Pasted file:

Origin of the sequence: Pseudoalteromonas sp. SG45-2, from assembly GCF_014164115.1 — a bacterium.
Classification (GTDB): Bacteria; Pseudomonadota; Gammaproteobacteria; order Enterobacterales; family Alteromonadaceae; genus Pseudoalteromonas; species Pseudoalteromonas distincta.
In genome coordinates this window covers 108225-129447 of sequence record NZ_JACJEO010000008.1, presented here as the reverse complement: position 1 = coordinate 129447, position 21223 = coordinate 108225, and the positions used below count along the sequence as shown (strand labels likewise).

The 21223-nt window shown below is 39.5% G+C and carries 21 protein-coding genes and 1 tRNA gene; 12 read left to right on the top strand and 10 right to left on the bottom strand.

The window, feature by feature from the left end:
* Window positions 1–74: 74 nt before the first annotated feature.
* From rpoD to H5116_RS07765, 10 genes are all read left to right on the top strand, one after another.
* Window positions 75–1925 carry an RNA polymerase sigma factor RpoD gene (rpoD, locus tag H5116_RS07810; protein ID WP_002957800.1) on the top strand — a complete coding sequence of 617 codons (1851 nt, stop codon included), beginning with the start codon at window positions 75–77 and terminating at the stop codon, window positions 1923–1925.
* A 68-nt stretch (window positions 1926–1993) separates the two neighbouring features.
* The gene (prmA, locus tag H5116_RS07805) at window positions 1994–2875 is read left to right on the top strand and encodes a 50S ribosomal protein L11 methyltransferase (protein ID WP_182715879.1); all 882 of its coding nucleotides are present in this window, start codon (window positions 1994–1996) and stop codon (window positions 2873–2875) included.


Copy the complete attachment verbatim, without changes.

Origin of the sequence: Pseudoalteromonas sp. SG45-2, from assembly GCF_014164115.1 — a bacterium.
Classification (GTDB): Bacteria; Pseudomonadota; Gammaproteobacteria; order Enterobacterales; family Alteromonadaceae; genus Pseudoalteromonas; species Pseudoalteromonas distincta.
In genome coordinates this window covers 108225-129447 of sequence record NZ_JACJEO010000008.1, presented here as the reverse complement: position 1 = coordinate 129447, position 21223 = coordinate 108225, and the positions used below count along the sequence as shown (strand labels likewise).

The 21223-nt window shown below is 39.5% G+C and carries 21 protein-coding genes and 1 tRNA gene; 12 read left to right on the top strand and 10 right to left on the bottom strand.

The window, feature by feature from the left end:
* Window positions 1–74: 74 nt before the first annotated feature.
* From rpoD to H5116_RS07765, 10 genes are all read left to right on the top strand, one after another.
* Window positions 75–1925 carry an RNA polymerase sigma factor RpoD gene (rpoD, locus tag H5116_RS07810; protein ID WP_002957800.1) on the top strand — a complete coding sequence of 617 codons (1851 nt, stop codon included), beginning with the start codon at window positions 75–77 and terminating at the stop codon, window positions 1923–1925.
* A 68-nt stretch (window positions 1926–1993) separates the two neighbouring features.
* The gene (prmA, locus tag H5116_RS07805) at window positions 1994–2875 is read left to right on the top strand and encodes a 50S ribosomal protein L11 methyltransferase (protein ID WP_182715879.1); all 882 of its coding nucleotides are present in this window, start codon (window positions 1994–1996) and stop codon (window positions 2873–2875) included.